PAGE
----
Known by many to fall under the moniker of Harlem World, the nickname of an area filled with endless culture, inspiration and influence is a perfect fit due to it effortlessly being its own entity in comparison to notable boroughs within New York City. Aiming to continue a legacy carried on by names such as Pee Wee Kirkland, Ma$e, Cam’ron and an endless list of others, Harlem’s own A$AP Bari has managed to provide a creative vision for those who can relate to Harlem culture and its lifestyle via VLONE. Over time, VLONE’s popularity has skyrocketed thanks to a selection of limited releases of apparel and accessories in addition to spontaneous pop-ups, art exhibitions and spontaneous teasers. Now add to that the very limited release of the collaborative VLONE x Nike Air Force 1 Low. The silhouette was finally made avaible to the public via a special VLONE Pop-Up shop in Harlem, fittingly right next to Amy Ruth’s, as part of New York’s Fashion Week.
As you step foot into the VLONE x Nike pop-up, you’re engulfed into the essence of Harlem during New York City’s summer scene, despite remnants of a previous snowstorm gracing the edge of sidewalks and street corners. Collaborative VLONE x Nike Basketballs grace concrete-like displays while photos of notable Harlem locations, the A$AP Mob and much more grace the walls complemented by orange detailing. You’ll find the aforementioned summer aesthetic via the pop-up’s special basketball court which dons VLONE’s traditional colorblocking of black and orange — complemented by an orange chain-link fence as its surrounding and topped off with a black chain-link net to give off an unexplainable New York City sound each time a shot is taken and made.
While visiting the VLONE x Nike pop-up, we chatted with A$AP Mob member and VLONE co-founder A$AP Bari on Harlem’s impact to culture as a whole, favorite memories surrounding the Air Force 1 model, the future of VLONE and much more.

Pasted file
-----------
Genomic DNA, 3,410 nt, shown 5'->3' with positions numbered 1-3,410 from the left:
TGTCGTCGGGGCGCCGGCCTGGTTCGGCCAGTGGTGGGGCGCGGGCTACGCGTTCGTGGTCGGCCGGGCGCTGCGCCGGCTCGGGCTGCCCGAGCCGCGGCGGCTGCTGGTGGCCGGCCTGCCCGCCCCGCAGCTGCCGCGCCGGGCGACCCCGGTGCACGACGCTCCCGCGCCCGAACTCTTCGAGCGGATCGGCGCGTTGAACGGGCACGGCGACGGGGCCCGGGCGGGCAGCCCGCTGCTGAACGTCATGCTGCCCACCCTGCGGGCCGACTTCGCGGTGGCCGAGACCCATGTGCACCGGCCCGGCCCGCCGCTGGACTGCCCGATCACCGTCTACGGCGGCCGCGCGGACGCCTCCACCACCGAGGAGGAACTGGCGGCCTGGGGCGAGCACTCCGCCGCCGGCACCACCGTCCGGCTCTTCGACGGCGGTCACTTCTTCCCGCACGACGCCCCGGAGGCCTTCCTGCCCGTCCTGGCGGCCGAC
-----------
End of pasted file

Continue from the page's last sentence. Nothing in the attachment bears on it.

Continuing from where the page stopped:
What does Harlem mean to you?
Harlem means style, hustle. It’s plenty more other things, I’d be here for f**king days just explaining it all. It’s just the jiggy ni**a it’s the hustle ni**a you know. We all grew up underneath a culture that was passed on to us. If you from Harlem you know what I’m talking about.
How do you see Harlem culture embodied within the Air Force 1 silhouette?
Coming from Harlem, an Air Force 1 was our dress code. It was that summertime fresh shoe, fresh Easter outfit. It was like if you ain’t got no dress shoes to go to church, you’re wearing your fresh Air Force 1s. It’s a Harlem dress code, it’s a Harlem lifestyle.
From start to finish, realizing how hard you worked, what was your reaction to seeing the final product in the VLONE x Nike Air Force 1?
I haven’t worked hard enough. Right now this is just giving back. Just giving something exciting to Harlem, something that the kids can be inspired by, something so simple as me walking down the block after this. At the end of the day I’m that regular kid from Harlem and I ain’t never changed. I’m just fortunate enough to do collaborations with people like Nike, etc. — them giving me the opportunity, a kid from the hood, to share his dream by doing a collab with AF1.
“If someone would’ve told me [when I was younger that in my future I’d have a collaboration with Nike], I probably would’ve cried.”
How would you have responded if someone had told you in your youth that you’d eventually work with Nike? Would you have believed them?
Nah, back in the days we just started with gluing Louis Vuitton on our sneakers and rocking bandannas like its Cam’ron season you know. That’s where my whole inspiration with the Air Force 1 started. That was my first Air Force 1, just gluing and pasting s**t on my sneakers. If somebody would’ve told me that when I was younger I probably would’ve cried.
What are some of your favorite memories regarding the Air Force 1?
My first and only camp-out for an Air Force 1 were for the “Questloves,” the only ones. I was like ‘Oh s**t I can’t get these anywhere, I gotta stand on line now.’ I was working in summer youth. My first job I was working at the time was a tennis coach and I used to get paid $1,000 USD a week and I told myself, ‘I’m spending my money on these.’
How did the decision come about to hold the pop-up in Harlem, more specifically right next to Amy Ruths?
Back in the days this used to be a Nike store. It was like a pop-up Nike store just for Harlem. We had different crews when we was younger. I was down with team NERD with Teyana Taylor. It was a lot of crews and each group in Harlem came here to do a collaboration with Nike and I remember that when I was younger and it also stuck with me and I told myself ‘let me bring it back here.’ I could’ve did this shit up the block or anywhere else, but Nike did this up in here before so I’m gonna bring that essence back so people could react like ‘Oh shit, I remember back in the days when we came here for a Nike party!’
For someone who has never heard of VLONE, how would you describe it to them?
Lifestyle. It isn’t something that you could describe, it’s something that you feel. The kids would’ve never been f**kin’ with me if they ain’t feel it.
What are your future plans for VLONE?
To take over.
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